Nemo and Haven to meet in football final in early August

Cork County Board meeting provides clubs with fixtures clarity.
Nemo and Haven to meet in football final in early August

Cork County Board secretary/CEO Kevin O'Donovan, Liam O'Flaherty, head of Agri-business Co-op SuperStores Dairygold and Pat Horgan, Cork vice-chairman, at the Bons Secours Hospital/Co-op SuperStores county championship draws at Páirc Uí Chaoimh last week. Picture: Eddie O'Hare

The 2020 Bons Secours Hospital Cork Premier SFC final between Castlehaven and Nemo Rangers will be played on the weekend of August 6-8, subject to the progress of the Cork senior football team.

At Tuesday night’s monthly Cork County Board meeting, held digitally, county secretary Kevin O’Donovan and vice-chairman Pat Horgan outlined the broad details of the fixtures plan which will see last year’s schedule largely completed and the 2021 competitions run off in a quick timeframe.

Castlehaven and Nemo won their semi-finals at the beginning of October last year but club activity was postponed immediately after that and will only commence at the beginning of June. With the inter-county championship season taking precedence in early summer, the county final has been pencilled in for the first full weekend in August.

The senior A football final between Éire Óg and Mallow will take place on Saturday, June 19, while Castlemartyr and Russell Rovers meet in the Lower IHC on July 10/11. The Premier IFC (Knocknagree v Kanturk), IAHC (Éire Óg v Aghabullogue) and IAFC (Rockchapel v Mitchelstown) deciders are down for the August bank holiday weekend.

The 2021 championships for clubs are provisionally scheduled to start on August 21/22, if Cork are not involved in All-Ireland finals. The divisions/colleges sections of the premier senior championships are due to begin in mid-July.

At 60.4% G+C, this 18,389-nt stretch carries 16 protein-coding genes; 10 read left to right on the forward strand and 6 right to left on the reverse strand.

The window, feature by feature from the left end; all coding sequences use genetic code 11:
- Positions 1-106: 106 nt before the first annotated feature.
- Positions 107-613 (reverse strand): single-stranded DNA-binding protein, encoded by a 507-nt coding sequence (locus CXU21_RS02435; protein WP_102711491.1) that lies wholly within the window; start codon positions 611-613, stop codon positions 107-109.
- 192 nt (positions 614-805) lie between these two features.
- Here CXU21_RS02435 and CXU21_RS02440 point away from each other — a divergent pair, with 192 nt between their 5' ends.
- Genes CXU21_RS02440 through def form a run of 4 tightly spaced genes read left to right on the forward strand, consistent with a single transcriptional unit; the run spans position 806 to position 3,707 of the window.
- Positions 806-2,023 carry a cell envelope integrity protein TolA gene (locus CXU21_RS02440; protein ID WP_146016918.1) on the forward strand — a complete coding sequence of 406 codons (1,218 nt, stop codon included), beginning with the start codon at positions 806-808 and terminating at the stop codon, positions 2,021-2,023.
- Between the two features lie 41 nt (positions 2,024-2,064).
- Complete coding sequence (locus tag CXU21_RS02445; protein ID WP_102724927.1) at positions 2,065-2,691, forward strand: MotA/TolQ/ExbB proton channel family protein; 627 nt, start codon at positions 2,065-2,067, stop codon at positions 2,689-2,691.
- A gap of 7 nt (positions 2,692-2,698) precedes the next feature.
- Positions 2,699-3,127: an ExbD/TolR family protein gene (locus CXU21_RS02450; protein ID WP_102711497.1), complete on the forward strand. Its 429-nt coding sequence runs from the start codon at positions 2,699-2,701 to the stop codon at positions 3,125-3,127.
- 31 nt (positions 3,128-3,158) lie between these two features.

The six rounds of round-robin senior and intermediate hurling and football championships will be played over seven weekends. Quarter-finals and semi-finals are scheduled for October, with the county finals spread over three weekends in November.

This would meet deadlines for provincial club championships, but Kevin O’Donovan told the meeting that, if Cork were to make an All-Ireland final, the ‘free’ weekends would be lost and the schedule would become even more compacted. “If Cork are still in the championships, those games and the 2021 competitions bounce out week after week,” he said, “and then our noses are up against the glass for the Munster club championships.”

As things stand, the outstanding 2020 county finals will be spread across a period from June 19/20 to August 7/8, with the possibility of the county board requesting the release of Cork players.

“Some finals have Cork players that we’re going to ask to be released, some do not,” O’Donovan said.

“It will be a case-by-case basis The junior A competitions, we can progress the hurling and the football requires the release of one Cork player.

“This programme will be hugely challenging, with some clubs involved in two finals.

“Certain fixtures will have to wait until the latter stages of our programme. Unfortunately, it will not be possible to complete every championship but we would hope to finish in good time before the 2021 championship starts.”

It is hoped to complete the divisional county junior A and B championships but the county-wide junior B and junior C championships will not be played to a finish. John O’Flynn of Freemount expressed disappointment at this development.

O’Donovan also told the meeting that he expected that the All-Ireland U20 hurling final, between Cork and Dublin or Galway, would take place after the Leaving Certificate, most likely early July, with the 2021 championships starting immediately after that. There are no plans to play county U21 championships in 2021, though the county board won’t stand in the way of divisions running their own championships as long as they don’t impact on county fixtures.

With a lack of time in which to complete full county leagues, 2021 will see one-off league cup competitions run.

These will commence at the beginning of June and each will feature two groups of four teams, based on finishing positions in the 2019 leagues, with teams who will meet in 2020 finals or 2021 group stages avoiding each other.

Group winners will have home advantage for semi-final ties against the runners-up from the opposite group, while the finals will take place at neutral grounds. Winners will receive €750 and runners-up €450.

However, league cup performance will not affect league gradings – when the 2022 leagues commence, they will replicate the starting positions of the aborted 2020 campaign.

RedFM have agreed a new three-year deal for sponsorship of the hurling leagues, while Cork Credit Unions have come in as sponsors of the football leagues for a similar timeframe.

Kevin O’Donovan also confirmed that Kearys Renault will supply six kit-vans for the Cork senior, U20 and minor hurling and football teams, while he said that the door to Páirc Uí Chaoimh is open for the county ladies’ football and camogie teams.

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